Marcia Langton has famously argued that ‘Australians do not know and relate to Aboriginal people’ (33). Instead, Langton says, non-Aboriginal people know about Aboriginality through the symbols ‘created by their predecessors’ and the images that circulate in popular and media culture (33). The greenies at the centre of this story can be seen to share a dissatisfaction with knowing only of Aboriginal circumstances through the symbols, images, statistics and ‘modes of talking about Aborigines’ (Muecke 17) that circulate in popular and media culture, as well as in leftist political subcultures. Greenies, then, rightly perceive that what Aunty Joan mob are seeking to do is to establish a relationship, and in their enthusiasm readily agree to the terms of this relationship.
In this article I have provided an analysis of the underlying structure, terms and emotional content of this relationship. I do not offer here an exhaustive account of what Rockhole Recovery means, or what the Aunty Joan mob-greenie relationship means. The host/guest schema is used as a way to shed light on certain aspects of this relationship, and examine some of the meanings attached to, and drawn from, this relationship, both by Aunty Joan mob and by greenies.
Firstly, I showed that Aunty Joan’s vigilance when travelling out the back with greenies illustrates the fact that Aunty Joan is burdened with the responsibility for looking after the greenies: they are her guests. Greenies are strangers in a country that is inhabited by powerful forces and beings. Aunty Joan mob are at home in their country, but understanding its sentience makes them less, rather than more, at ease in their role as hosts. Secondly, I showed greenies reciprocating this gift of a welcome. This involved greenies working with their bodies and simple, even improvised tools: scruffy brooms, garden trowels, shovels and the jagged plastic remains of a broken bucket. This example speaks both to the fact of a gift-exchange taking place, and to the D.I.Y.-feel of Rockhole Recovery. Lastly, I introduced Bobby, a greenie whose expressed misgivings about the terms of the Aunty Joan mob-greenie relationship complicate the picture of mutual regard I had sketched up until this point.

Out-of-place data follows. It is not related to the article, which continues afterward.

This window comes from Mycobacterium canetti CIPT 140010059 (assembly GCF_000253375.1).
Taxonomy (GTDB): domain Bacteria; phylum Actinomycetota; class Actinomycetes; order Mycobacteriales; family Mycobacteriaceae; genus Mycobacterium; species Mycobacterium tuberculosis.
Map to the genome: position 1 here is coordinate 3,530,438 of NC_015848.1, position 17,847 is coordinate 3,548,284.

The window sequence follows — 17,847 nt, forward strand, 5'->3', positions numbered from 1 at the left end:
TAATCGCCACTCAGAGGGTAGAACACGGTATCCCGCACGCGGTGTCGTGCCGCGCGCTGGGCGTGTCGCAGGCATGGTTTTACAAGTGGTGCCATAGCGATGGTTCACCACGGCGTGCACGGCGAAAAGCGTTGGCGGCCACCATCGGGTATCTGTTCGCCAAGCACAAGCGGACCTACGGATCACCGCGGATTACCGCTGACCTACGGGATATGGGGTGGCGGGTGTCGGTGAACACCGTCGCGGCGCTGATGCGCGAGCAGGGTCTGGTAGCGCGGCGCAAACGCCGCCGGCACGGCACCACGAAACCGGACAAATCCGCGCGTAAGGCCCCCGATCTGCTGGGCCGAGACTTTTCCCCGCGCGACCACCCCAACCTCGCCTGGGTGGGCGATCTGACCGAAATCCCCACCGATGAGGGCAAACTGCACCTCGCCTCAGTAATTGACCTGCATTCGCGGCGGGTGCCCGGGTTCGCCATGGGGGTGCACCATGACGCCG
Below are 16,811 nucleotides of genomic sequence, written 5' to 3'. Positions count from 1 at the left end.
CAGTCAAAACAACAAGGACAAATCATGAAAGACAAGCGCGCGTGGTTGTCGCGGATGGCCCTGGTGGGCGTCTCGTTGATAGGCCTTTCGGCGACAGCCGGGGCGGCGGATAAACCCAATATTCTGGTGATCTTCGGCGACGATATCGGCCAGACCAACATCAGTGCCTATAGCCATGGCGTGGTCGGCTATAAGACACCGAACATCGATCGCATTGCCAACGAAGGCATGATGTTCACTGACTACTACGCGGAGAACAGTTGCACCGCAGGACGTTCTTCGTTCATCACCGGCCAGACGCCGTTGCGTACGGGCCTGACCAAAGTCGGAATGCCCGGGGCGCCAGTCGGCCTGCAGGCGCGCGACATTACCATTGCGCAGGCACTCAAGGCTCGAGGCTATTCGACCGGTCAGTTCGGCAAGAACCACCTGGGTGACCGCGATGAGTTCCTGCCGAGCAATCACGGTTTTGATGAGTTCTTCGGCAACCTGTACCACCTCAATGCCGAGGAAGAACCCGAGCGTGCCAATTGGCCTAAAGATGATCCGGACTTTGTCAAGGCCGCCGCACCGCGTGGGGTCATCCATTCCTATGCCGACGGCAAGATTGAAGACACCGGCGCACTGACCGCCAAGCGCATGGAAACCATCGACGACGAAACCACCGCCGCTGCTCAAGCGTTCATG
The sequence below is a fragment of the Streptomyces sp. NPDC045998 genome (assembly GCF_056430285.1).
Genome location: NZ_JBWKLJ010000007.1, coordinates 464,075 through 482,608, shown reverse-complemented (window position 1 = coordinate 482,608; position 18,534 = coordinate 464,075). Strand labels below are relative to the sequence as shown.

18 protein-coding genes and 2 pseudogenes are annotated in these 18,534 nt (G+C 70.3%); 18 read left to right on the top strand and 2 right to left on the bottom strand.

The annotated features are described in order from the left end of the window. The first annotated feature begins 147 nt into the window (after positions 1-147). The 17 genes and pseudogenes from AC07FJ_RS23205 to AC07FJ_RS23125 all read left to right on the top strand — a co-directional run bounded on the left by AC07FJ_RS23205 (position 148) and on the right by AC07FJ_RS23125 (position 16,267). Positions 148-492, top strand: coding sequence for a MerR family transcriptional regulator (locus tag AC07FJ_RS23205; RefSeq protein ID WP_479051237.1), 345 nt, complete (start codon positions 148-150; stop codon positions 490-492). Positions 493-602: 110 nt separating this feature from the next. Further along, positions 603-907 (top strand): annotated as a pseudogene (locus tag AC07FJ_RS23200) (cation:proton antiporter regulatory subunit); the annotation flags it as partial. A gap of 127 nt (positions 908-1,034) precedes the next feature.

All of this action—action, which, following Feldman, I see as simultaneously expressive, symbolic and political—takes place in an incredibly complex and fractured local setting. Long-lasting conflicts arising out of native title claims and mining interest in this country have produced difficult-to-grasp schisms and shifting alliances. Yet Aunty Joan, at least, remains fiercely loyal to ‘her greenies’.
1 Pseudonyms are used throughout this article.
2 Regional Reserves were a new category of reserve designated in 1987 for the specific purpose of pursuing conservation objectives while at the same time permitting the ‘utilisation of natural resources’ (Cohen).
3 Two geological provinces meet in this region: the Gawler Craton, which underlies the greater part of South Australia, and the Eucla Basin, which extends from the western Eyre Peninsula into Western Australia. The Gawler Craton is prospective for uranium, gold and copper deposits, among other minerals, and the Eucla Basin is prospective for heavy mineral sands, among other minerals. The enormous Olympic Dam uranium and copper mine, near Roxby Downs, is part of the Gawler Craton. The heavy mineral sands mine at Jacinth-Ambrosia is in the Eucla Basin. See the South Australian government’s PACE (Plan for Accelerating Exploration) website for further details.
4 Langton’s oeuvre is not easy to categorise. Within this article I am most interested in her recent argument that the mining boom offers unprecedented economic opportunities for Aboriginal people. This is the subject of her 2012 Boyer lectures, which were underway at the time of writing. Langton was also an early and very influential critic of white environmentalism, arguing that the notion of wilderness imagines Aboriginal people ‘out of existence’ (20).